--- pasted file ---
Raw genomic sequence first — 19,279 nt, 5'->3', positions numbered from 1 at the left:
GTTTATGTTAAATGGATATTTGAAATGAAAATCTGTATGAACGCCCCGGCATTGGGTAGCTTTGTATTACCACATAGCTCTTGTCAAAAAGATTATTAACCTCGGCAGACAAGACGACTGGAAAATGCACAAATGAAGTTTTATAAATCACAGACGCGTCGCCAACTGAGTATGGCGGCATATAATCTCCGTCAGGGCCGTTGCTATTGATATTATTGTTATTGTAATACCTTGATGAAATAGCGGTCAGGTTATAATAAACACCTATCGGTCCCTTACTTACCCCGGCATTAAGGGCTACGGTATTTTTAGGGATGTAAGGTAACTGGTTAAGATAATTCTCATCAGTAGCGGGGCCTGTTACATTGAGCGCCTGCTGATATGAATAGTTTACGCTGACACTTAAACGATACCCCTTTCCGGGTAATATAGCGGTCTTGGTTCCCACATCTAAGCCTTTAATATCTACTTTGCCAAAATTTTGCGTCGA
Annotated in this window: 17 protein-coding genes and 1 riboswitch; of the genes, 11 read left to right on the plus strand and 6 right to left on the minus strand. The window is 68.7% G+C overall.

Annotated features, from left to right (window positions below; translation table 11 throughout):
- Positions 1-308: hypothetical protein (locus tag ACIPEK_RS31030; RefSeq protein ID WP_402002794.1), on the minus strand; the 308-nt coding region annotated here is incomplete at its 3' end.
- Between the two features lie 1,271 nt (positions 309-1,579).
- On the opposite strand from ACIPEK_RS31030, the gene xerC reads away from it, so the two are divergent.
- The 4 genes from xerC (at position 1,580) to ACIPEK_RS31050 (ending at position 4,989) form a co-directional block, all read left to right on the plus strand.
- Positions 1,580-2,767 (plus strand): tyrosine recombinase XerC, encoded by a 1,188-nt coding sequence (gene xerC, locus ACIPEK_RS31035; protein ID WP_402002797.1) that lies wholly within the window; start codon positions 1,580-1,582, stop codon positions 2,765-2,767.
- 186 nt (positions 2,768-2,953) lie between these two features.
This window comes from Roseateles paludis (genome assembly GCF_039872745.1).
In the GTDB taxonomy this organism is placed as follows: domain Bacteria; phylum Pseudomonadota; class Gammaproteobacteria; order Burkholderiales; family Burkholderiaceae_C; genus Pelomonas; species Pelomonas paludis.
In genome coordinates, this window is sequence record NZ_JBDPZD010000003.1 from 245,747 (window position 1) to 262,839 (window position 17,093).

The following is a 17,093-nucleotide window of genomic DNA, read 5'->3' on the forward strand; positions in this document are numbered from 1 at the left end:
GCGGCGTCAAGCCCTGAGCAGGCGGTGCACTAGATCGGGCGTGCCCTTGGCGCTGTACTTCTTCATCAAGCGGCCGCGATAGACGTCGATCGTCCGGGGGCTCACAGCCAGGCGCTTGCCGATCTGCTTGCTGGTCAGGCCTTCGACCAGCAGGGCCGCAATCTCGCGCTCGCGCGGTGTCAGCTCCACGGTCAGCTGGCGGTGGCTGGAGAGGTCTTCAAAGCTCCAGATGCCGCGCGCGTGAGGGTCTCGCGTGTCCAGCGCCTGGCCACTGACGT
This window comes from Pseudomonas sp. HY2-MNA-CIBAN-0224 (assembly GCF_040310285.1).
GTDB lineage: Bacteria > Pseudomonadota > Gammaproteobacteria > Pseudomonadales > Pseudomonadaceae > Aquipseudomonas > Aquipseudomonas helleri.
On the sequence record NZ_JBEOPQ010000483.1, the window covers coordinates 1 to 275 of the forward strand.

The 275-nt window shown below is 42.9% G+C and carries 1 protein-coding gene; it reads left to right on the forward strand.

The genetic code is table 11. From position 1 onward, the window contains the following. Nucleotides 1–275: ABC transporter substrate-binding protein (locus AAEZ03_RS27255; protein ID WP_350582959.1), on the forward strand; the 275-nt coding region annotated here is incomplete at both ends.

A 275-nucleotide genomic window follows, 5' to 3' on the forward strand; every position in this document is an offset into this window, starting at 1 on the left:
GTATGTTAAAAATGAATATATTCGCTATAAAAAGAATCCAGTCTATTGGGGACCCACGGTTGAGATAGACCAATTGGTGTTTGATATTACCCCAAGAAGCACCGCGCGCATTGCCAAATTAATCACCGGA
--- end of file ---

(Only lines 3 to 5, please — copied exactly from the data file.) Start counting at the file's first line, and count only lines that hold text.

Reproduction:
Annotated in this window: 17 protein-coding genes and 1 riboswitch; of the genes, 11 read left to right on the plus strand and 6 right to left on the minus strand. The window is 68.7% G+C overall.

Annotated features, from left to right (window positions below; translation table 11 throughout):
- Positions 1-308: hypothetical protein (locus tag ACIPEK_RS31030; RefSeq protein ID WP_402002794.1), on the minus strand; the 308-nt coding region annotated here is incomplete at its 3' end.